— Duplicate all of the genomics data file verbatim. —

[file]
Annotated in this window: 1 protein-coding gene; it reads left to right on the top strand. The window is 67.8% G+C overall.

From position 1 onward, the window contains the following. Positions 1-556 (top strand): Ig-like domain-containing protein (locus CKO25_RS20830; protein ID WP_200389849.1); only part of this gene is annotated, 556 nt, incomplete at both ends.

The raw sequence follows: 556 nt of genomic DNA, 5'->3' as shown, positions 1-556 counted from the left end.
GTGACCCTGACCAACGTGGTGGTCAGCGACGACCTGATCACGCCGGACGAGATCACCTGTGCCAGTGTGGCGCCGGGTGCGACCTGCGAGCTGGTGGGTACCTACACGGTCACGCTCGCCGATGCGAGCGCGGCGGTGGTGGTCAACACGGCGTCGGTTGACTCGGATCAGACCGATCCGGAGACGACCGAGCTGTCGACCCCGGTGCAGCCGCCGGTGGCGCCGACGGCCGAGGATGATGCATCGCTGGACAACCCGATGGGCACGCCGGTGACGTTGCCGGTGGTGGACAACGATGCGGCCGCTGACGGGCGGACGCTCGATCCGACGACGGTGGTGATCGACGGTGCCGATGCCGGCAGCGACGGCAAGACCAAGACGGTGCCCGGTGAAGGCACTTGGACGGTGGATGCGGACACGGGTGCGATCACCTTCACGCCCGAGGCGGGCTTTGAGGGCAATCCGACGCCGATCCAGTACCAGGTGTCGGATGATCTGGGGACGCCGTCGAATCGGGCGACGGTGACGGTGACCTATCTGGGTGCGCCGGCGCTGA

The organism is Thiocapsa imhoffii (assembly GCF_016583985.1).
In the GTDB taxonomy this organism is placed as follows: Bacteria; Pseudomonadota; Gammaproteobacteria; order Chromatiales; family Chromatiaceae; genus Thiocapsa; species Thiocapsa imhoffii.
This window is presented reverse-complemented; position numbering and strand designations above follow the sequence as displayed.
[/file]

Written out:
Annotated in this window: 1 protein-coding gene; it reads left to right on the top strand. The window is 67.8% G+C overall.

From position 1 onward, the window contains the following. Positions 1-556 (top strand): Ig-like domain-containing protein (locus CKO25_RS20830; protein ID WP_200389849.1); only part of this gene is annotated, 556 nt, incomplete at both ends.

The raw sequence follows: 556 nt of genomic DNA, 5'->3' as shown, positions 1-556 counted from the left end.
GTGACCCTGACCAACGTGGTGGTCAGCGACGACCTGATCACGCCGGACGAGATCACCTGTGCCAGTGTGGCGCCGGGTGCGACCTGCGAGCTGGTGGGTACCTACACGGTCACGCTCGCCGATGCGAGCGCGGCGGTGGTGGTCAACACGGCGTCGGTTGACTCGGATCAGACCGATCCGGAGACGACCGAGCTGTCGACCCCGGTGCAGCCGCCGGTGGCGCCGACGGCCGAGGATGATGCATCGCTGGACAACCCGATGGGCACGCCGGTGACGTTGCCGGTGGTGGACAACGATGCGGCCGCTGACGGGCGGACGCTCGATCCGACGACGGTGGTGATCGACGGTGCCGATGCCGGCAGCGACGGCAAGACCAAGACGGTGCCCGGTGAAGGCACTTGGACGGTGGATGCGGACACGGGTGCGATCACCTTCACGCCCGAGGCGGGCTTTGAGGGCAATCCGACGCCGATCCAGTACCAGGTGTCGGATGATCTGGGGACGCCGTCGAATCGGGCGACGGTGACGGTGACCTATCTGGGTGCGCCGGCGCTGA

The organism is Thiocapsa imhoffii (assembly GCF_016583985.1).
In the GTDB taxonomy this organism is placed as follows: Bacteria; Pseudomonadota; Gammaproteobacteria; order Chromatiales; family Chromatiaceae; genus Thiocapsa; species Thiocapsa imhoffii.
This window is presented reverse-complemented; position numbering and strand designations above follow the sequence as displayed.